Most helpful positive review
4 of 4 people found the following review helpful
on 3 September 2008
The hero of this fast-moving satire of high capitalism and information technology is a geeky Englishman, Peter Miller, for whom computer software is `the most difficult art, satisfying and beautiful, like chess and music', while understanding people is `a tough proposition'. But in the process of taking on the greedy corporate world of America - and for corporate read political - Miller grows up.
This cyber thriller is an entertaining critique of the misuses of technological development. When the microchip implants that allow health monitoring of individual subscribers and consequent prevention of hearth attacks, cancers and the like, are abused by the authorities whose aim is universal surveillance, Miller's intervention prevents the utopia from turning into a nightmare and replaces it with a farce. The corporate world keeps its brave face by referring to the teething problems of the system. But by that time, Miller is sufficiently elusive and confident to be within their reach. The author amuses us by allowing Miller to get the girl and the cool last lines - a pastiche of James Bond.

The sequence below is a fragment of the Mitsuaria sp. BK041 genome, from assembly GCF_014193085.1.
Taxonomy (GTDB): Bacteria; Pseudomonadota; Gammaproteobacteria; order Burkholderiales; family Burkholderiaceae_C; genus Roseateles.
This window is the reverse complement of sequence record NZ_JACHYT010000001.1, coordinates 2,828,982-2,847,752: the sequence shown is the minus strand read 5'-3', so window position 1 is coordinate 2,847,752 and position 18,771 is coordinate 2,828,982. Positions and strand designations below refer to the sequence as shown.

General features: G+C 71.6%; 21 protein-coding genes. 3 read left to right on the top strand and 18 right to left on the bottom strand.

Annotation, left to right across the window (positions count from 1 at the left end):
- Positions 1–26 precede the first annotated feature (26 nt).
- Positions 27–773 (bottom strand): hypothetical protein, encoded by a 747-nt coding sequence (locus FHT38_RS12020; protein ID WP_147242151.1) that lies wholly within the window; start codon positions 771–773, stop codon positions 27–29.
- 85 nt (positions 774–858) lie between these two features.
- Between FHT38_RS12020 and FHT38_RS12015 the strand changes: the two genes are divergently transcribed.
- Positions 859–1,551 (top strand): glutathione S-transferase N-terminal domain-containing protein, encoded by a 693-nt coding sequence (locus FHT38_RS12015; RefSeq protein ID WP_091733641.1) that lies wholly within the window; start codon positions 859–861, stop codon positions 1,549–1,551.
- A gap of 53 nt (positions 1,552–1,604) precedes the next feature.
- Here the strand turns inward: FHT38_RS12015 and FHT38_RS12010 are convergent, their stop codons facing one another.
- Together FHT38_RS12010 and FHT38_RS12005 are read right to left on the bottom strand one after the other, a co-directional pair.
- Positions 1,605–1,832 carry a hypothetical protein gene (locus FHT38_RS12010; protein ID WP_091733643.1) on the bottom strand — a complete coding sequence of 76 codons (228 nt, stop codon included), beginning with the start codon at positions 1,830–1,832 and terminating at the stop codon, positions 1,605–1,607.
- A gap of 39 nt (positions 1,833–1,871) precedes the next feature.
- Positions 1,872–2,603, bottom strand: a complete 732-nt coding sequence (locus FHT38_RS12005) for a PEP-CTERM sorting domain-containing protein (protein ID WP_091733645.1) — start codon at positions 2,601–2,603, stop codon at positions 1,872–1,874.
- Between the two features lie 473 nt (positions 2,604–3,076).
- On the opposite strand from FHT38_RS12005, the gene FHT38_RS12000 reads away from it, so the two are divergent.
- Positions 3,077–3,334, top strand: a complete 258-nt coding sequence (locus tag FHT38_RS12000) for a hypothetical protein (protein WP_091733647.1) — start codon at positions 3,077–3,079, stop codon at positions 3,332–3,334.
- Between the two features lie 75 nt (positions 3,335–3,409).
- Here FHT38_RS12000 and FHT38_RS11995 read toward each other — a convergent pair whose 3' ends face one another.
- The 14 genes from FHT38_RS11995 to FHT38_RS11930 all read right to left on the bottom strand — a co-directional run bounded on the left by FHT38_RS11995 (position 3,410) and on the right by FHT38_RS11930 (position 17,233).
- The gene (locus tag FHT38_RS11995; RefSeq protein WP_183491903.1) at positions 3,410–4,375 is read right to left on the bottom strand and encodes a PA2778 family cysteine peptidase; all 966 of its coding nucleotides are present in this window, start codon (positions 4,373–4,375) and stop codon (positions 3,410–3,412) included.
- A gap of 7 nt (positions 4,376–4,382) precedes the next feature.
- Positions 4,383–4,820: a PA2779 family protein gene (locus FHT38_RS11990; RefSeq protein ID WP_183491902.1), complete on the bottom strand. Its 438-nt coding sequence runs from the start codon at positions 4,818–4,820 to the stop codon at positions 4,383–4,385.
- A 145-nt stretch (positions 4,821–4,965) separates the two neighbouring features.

But despite its light-hearted humour, this novel raises serious issues. The reader is left echoing one of the characters who wonders about the extent of social control of those who behave in suspect ways, such as `go on foreign travel'. Hearing that `it is already in hand, sounds alarming, but not far fetched.